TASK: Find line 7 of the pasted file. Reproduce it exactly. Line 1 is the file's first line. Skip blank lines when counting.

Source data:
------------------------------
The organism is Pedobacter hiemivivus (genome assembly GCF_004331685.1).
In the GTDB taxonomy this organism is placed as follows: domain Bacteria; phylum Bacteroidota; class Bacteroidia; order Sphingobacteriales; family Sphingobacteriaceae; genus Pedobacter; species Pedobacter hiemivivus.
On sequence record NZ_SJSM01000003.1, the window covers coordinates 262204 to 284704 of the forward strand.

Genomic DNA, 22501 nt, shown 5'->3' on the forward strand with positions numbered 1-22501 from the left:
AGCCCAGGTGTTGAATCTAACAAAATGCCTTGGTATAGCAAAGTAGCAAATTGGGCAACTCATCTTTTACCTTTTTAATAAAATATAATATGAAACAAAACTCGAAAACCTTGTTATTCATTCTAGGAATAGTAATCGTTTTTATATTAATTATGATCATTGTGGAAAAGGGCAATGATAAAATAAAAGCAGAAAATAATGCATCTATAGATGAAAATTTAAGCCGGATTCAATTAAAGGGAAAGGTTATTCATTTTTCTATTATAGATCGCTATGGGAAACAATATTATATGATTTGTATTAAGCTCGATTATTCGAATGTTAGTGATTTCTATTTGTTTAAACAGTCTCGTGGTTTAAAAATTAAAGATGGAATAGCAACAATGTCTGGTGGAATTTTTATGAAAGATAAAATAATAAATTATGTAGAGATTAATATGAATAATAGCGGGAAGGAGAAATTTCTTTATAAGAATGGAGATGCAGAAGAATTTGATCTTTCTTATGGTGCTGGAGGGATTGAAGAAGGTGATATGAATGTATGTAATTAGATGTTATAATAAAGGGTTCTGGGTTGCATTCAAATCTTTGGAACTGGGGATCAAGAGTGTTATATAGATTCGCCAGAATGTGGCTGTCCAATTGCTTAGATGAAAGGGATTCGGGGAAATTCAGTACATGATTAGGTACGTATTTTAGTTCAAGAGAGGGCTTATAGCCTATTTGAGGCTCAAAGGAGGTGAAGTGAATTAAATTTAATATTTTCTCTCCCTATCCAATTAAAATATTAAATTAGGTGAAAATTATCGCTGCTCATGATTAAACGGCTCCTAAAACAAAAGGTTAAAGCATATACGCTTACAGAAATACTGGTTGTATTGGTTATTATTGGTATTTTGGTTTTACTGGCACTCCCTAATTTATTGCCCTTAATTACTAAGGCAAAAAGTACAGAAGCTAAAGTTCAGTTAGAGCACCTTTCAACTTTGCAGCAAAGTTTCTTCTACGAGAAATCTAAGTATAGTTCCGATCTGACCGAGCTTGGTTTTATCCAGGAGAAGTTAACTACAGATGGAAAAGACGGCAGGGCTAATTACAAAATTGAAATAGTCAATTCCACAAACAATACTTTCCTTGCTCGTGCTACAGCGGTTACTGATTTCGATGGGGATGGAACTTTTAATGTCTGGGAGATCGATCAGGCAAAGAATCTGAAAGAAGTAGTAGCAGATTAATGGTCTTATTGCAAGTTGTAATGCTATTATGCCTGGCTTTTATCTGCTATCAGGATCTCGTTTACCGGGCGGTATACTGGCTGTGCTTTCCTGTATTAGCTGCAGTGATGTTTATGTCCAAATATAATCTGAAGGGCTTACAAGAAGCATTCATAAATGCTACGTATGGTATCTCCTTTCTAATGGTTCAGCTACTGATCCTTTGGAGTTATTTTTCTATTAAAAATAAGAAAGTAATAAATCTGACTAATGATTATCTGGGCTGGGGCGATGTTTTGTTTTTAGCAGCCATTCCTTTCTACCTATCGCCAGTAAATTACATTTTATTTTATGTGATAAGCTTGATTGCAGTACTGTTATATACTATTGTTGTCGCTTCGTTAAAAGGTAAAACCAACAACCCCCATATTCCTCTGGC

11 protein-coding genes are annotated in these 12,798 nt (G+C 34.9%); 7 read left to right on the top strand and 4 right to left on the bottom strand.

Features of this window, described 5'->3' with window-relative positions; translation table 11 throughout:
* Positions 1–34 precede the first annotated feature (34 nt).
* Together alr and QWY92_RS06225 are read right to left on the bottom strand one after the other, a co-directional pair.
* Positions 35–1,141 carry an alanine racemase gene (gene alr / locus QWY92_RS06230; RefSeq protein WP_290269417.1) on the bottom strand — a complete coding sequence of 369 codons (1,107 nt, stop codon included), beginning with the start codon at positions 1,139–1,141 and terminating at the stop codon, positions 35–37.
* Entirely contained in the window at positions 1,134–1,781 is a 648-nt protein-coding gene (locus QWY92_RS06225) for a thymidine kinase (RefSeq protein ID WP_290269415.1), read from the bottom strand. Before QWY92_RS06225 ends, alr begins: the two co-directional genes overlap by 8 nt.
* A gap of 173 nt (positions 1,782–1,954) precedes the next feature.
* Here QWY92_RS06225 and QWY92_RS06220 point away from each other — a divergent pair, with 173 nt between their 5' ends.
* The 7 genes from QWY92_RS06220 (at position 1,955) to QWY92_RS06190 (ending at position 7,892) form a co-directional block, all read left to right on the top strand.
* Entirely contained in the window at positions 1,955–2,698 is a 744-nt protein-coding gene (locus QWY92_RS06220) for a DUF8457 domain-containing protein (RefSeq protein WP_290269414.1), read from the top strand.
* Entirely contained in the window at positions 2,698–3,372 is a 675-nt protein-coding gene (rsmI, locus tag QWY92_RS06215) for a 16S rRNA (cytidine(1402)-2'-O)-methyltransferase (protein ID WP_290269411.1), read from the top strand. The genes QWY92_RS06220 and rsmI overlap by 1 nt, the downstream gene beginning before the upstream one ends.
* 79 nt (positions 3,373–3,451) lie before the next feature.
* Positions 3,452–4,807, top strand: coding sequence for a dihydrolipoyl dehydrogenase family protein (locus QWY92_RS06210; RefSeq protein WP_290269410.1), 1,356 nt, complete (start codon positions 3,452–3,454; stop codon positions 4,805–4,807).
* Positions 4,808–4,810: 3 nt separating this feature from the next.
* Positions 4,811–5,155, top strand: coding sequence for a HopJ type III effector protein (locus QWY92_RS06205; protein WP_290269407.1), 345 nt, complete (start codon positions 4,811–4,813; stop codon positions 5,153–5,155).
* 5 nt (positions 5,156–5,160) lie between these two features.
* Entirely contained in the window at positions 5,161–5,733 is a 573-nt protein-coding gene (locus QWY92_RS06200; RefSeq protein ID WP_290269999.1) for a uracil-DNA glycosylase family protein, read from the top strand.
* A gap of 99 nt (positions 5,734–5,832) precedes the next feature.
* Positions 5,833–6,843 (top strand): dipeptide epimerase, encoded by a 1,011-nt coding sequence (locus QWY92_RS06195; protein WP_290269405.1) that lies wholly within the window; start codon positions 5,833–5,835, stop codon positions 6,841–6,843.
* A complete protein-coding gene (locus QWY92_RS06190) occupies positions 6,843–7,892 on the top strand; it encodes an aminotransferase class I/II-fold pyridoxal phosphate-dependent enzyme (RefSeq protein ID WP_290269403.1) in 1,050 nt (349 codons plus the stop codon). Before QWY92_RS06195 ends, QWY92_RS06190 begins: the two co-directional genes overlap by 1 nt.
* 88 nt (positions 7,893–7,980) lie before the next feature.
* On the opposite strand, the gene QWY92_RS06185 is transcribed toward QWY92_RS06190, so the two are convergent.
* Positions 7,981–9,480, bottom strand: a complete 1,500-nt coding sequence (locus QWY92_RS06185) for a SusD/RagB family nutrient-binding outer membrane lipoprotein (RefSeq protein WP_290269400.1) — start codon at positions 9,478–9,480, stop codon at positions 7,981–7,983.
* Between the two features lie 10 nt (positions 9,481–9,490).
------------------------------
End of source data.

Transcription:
Features of this window, described 5'->3' with window-relative positions; translation table 11 throughout: